'The Grey' - spellbinding tale of spirit's survival
| Satyen K. Bordoloi
The world is inhabited by people who seem alive, but are really like zombies, merely existing than living. Many, bogged down by the weight of their pain, want to die.
Writer Ian Mackenzie Jeffers (of the short story "Ghost Walker" on which the film is based and scriptwriter) and co-writer and director Joe Carnahan put seven of these men in a barren desolate landscape, their brute masculinity in conflict with nature and its beasts - wolves - to give us a film that is a triumph of cinema.
After a plane crash strands them in Alaska, seven survivors led by Ottway (Liam Neeson) try to find their way back in the snow, even as a pack of wolves hunt them down, one after another.
"The Grey", at a very basic, crude level, has got all the elements of a survivor, man-vs-nature flick: infighting men, ravenous animals, a near barren landscape, nature-vs- human nature and a flickering between hope and despair for both -- the people in the film and the audience.
Director Joe Carnahan is a man in command of his medium. Thus, while you are wondering whether our protagonists will survive, rather how many and which of them will survive, he delivers something entirely else.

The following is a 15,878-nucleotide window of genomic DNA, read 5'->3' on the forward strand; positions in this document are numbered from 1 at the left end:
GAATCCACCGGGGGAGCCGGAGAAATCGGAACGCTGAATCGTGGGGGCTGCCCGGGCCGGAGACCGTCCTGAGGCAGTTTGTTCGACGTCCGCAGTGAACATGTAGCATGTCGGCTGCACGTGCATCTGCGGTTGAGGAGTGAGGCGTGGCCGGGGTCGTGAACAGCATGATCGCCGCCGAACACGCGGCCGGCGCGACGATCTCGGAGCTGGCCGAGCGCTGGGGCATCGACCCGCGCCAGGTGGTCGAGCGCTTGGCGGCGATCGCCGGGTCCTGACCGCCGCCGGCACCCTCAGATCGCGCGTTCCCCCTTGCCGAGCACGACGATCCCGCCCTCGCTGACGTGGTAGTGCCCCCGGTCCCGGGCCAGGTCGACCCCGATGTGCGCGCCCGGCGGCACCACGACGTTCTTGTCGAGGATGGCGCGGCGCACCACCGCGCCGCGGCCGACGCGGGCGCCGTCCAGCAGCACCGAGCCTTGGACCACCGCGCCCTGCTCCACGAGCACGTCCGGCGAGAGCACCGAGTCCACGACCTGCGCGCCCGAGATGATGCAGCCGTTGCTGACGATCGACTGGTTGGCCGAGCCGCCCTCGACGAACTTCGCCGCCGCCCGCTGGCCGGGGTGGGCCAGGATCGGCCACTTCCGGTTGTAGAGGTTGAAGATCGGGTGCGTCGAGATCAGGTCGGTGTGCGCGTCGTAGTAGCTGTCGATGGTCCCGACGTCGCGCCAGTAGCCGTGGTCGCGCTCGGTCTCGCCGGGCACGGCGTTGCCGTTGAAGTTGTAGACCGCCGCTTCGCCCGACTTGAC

For the true question is not whether these men survive. It is whether their spirits do. The point is not as much about the survival of the body, as it is about the soul.
Thus, instead of assuming the survival instinct of his protagonists, Carnahan makes them question their very existence.
Out there in the wild, fighting for survival, the men are stripped down to their bare essentials. Their souls and their pretences are laid bare. And hopefully, so is the viewers'.
Depending upon how you look at it, the ambiguous ending makes for a perfect finale to a beautiful film. The sound and the stunning cinematography by director of photography Masanobu Takayanagi accentuate the atmosphere of the film.
Liam Neeson, always a director's actor, delivers a power-packed performance as a man weighed down by the loss of a loved one. The other characters play their part beautifully as well.
Watch this one if you are a lover of nature and of films that are more soulful than mere survival films.
Critic: Satyen K. Bordoloi
3.5 out of 5 (Very Good)
WHAT THE RATINGS MEAN:
0.0 - 1.4 : Poor
1.5 - 1.7: Poor, A Few Good Parts
1.8 - 2.3: Okay
2.4 - 2.9: Fairly Good
3.0 - 3.4: Good
3.5 - 5.0: Very Good